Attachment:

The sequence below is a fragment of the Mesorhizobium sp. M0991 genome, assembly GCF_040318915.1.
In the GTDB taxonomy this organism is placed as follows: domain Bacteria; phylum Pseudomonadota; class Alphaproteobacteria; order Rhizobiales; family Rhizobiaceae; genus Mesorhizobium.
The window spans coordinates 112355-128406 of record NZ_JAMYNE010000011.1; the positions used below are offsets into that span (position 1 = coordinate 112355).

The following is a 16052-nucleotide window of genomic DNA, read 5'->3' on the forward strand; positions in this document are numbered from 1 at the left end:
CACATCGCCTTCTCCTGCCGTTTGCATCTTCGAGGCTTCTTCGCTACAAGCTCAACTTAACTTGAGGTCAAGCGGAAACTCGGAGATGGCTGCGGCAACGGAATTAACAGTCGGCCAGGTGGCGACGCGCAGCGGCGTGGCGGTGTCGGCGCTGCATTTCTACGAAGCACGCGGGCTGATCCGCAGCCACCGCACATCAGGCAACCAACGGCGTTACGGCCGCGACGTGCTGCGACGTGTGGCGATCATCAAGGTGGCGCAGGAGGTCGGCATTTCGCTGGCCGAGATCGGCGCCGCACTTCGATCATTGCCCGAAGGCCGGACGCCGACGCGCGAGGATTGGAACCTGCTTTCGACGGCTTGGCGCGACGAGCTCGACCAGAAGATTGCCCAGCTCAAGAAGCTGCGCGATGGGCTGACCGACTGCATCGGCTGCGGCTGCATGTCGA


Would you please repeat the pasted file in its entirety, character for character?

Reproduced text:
The sequence below is a fragment of the Mesorhizobium sp. M0991 genome, assembly GCF_040318915.1.
In the GTDB taxonomy this organism is placed as follows: domain Bacteria; phylum Pseudomonadota; class Alphaproteobacteria; order Rhizobiales; family Rhizobiaceae; genus Mesorhizobium.
The window spans coordinates 112355-128406 of record NZ_JAMYNE010000011.1; the positions used below are offsets into that span (position 1 = coordinate 112355).

The following is a 16052-nucleotide window of genomic DNA, read 5'->3' on the forward strand; positions in this document are numbered from 1 at the left end:
CACATCGCCTTCTCCTGCCGTTTGCATCTTCGAGGCTTCTTCGCTACAAGCTCAACTTAACTTGAGGTCAAGCGGAAACTCGGAGATGGCTGCGGCAACGGAATTAACAGTCGGCCAGGTGGCGACGCGCAGCGGCGTGGCGGTGTCGGCGCTGCATTTCTACGAAGCACGCGGGCTGATCCGCAGCCACCGCACATCAGGCAACCAACGGCGTTACGGCCGCGACGTGCTGCGACGTGTGGCGATCATCAAGGTGGCGCAGGAGGTCGGCATTTCGCTGGCCGAGATCGGCGCCGCACTTCGATCATTGCCCGAAGGCCGGACGCCGACGCGCGAGGATTGGAACCTGCTTTCGACGGCTTGGCGCGACGAGCTCGACCAGAAGATTGCCCAGCTCAAGAAGCTGCGCGATGGGCTGACCGACTGCATCGGCTGCGGCTGCATGTCGA